There are some limitations to the recent Institute of Policy Studies (IPS)-Channel NewsAsia study (Most Singaporeans prefer children and grandchildren to date Chinese and Caucasians in inter-cultural romance, ST Online; Nov 8)
First, the survey sample size of 2,020 is rather small. The views may not be representative of the views of other Singaporeans.
Second, the practice of drawing distinctions along ethnic lines dates back to colonial times. Back then, it was necessary. However, with globalisation, this is a backward practice.
On the one hand, the Government is asking Singaporeans to be united. On the other hand, we are required to state our ethnicity at job interviews and other official activities. How can there be unity when we are asked to distinguish between ourselves?
I studied in Perth from 2005 to 2006 and participated in the 2006 Census. One of the questions asked was about my ancestry, not my ethnic group. I was able to tick "East Asian" and "South-east Asian". My paternal grandfather is from China, while the rest of my family has Peranakan ancestry; I also have Thai ancestry.
The 2006 Census allowed me to highlight my unique ancestry. In Australia, there is no mention of one's ethnicity in birth certificates, passports and driving licences.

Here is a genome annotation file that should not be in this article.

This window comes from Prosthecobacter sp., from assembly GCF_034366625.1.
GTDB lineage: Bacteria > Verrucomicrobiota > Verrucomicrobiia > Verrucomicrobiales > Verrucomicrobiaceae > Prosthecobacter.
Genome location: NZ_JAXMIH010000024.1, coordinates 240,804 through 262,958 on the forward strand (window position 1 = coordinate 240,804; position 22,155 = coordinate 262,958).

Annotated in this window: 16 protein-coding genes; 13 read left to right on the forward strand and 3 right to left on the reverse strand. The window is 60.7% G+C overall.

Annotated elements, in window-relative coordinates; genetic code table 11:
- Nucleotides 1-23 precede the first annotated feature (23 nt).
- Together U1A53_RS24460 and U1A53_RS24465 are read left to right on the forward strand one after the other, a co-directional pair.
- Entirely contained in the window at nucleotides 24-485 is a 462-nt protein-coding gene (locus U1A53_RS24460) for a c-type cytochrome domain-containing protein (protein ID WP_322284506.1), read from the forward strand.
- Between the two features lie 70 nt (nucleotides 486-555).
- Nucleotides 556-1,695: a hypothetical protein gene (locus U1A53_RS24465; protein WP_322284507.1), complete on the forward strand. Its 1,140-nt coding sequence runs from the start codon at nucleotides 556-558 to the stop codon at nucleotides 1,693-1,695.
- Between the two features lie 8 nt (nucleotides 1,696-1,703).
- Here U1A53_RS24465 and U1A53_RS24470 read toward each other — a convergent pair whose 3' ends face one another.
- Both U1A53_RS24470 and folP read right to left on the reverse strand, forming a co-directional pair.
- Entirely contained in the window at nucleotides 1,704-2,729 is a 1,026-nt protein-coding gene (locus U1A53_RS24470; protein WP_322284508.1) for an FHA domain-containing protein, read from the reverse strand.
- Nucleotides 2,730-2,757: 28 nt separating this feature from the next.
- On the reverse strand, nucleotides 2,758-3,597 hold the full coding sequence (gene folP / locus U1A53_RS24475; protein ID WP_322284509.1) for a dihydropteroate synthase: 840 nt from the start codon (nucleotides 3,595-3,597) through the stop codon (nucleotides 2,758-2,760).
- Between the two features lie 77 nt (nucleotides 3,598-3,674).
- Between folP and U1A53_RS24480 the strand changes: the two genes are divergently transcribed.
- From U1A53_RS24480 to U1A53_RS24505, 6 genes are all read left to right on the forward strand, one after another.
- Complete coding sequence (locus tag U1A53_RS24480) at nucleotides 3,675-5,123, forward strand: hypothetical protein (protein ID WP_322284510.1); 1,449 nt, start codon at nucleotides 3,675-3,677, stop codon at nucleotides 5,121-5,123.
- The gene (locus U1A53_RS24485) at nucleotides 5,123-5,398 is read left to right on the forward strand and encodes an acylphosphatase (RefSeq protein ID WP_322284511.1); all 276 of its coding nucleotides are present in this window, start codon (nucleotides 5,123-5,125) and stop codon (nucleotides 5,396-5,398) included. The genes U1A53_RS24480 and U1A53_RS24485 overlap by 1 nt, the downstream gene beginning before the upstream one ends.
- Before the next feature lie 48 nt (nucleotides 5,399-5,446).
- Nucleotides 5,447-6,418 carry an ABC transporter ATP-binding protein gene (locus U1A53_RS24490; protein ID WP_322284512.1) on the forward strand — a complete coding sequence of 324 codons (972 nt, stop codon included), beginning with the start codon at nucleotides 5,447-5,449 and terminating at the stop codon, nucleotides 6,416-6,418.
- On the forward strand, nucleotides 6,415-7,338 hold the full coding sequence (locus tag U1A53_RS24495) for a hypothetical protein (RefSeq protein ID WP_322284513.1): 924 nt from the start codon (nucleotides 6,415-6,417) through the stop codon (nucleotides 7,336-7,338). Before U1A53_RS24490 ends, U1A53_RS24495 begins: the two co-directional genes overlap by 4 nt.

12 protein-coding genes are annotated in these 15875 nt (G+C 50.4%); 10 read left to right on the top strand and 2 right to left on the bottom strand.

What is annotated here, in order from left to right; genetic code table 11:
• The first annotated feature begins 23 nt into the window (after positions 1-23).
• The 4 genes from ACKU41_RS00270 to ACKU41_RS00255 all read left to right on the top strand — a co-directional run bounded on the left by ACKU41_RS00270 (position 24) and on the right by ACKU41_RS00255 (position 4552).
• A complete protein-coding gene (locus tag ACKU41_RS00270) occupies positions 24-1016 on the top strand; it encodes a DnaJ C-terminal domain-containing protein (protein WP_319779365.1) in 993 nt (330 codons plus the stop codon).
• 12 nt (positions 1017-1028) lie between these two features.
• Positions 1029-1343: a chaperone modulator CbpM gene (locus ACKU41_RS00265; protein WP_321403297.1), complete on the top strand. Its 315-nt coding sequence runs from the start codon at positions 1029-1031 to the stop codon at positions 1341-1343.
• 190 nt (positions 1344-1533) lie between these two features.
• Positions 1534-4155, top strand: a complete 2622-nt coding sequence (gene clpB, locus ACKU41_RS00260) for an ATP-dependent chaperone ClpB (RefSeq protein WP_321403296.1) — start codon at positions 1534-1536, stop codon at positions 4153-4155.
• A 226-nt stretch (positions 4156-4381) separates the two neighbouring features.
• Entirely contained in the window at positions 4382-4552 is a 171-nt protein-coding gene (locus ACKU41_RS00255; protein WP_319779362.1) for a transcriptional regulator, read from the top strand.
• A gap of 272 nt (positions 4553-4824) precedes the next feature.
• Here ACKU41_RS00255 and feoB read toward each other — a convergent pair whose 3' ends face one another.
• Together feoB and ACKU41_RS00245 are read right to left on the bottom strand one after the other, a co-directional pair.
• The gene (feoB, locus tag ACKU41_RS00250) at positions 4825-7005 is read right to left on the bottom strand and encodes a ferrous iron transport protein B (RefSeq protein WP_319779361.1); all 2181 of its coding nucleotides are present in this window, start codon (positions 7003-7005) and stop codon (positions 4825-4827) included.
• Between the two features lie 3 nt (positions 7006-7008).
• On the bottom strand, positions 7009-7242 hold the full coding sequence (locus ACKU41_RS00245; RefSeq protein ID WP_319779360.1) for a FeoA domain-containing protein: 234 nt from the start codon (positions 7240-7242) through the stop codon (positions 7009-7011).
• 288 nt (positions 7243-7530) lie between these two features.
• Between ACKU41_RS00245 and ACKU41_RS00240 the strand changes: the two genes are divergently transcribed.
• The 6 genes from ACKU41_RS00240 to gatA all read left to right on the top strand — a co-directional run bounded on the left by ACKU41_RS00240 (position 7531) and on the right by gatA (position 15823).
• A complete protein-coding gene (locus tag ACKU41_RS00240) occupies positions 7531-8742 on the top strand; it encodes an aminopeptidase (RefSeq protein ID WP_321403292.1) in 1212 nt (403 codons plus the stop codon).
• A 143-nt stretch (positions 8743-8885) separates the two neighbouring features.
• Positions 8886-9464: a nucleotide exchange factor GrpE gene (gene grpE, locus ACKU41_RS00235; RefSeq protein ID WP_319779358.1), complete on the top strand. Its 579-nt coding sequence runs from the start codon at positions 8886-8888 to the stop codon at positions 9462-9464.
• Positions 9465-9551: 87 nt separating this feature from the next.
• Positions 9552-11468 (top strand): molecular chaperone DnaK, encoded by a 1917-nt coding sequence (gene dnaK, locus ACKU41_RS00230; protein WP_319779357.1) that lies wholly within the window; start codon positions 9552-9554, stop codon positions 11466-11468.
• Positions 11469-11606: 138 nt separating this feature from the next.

I am married to a Singaporean who was born in the Philippines. In his identity card, under race, he is listed as a Filipino. Strictly speaking, by Singapore's classification, he should be listed as "Eurasian" because he has Spanish, Chinese and indigenous Filipino ancestries. The term "Filipino" denotes one's nationality. There are so many ethnic groups in the Philippines. The same goes for the rest of the world.
IPS senior research fellow Mathew Mathews said that Singapore "is still not the multicultural nirvana that some would expect". The more we draw ethnic lines in Singapore, the more we will not be able to achieve the multicultural nirvana.
Canada is an imperfect example of a multicultural haven. There are ethnic enclaves across different parts of the country but no one would ask: "Are you Chinese/ Vietnamese/Thai...?"
Despite the differences, many Canadians are sensitive to others who practise different religions.
In Singapore, due to my mixed ancestry, I have been told, "You don't look/sound Singaporean".
Do Singaporeans have a certain "look"?
We need to abolish the lines that divide us, so Singapore can be the ultimate multicultural haven.
Foong Mei Ching (Ms)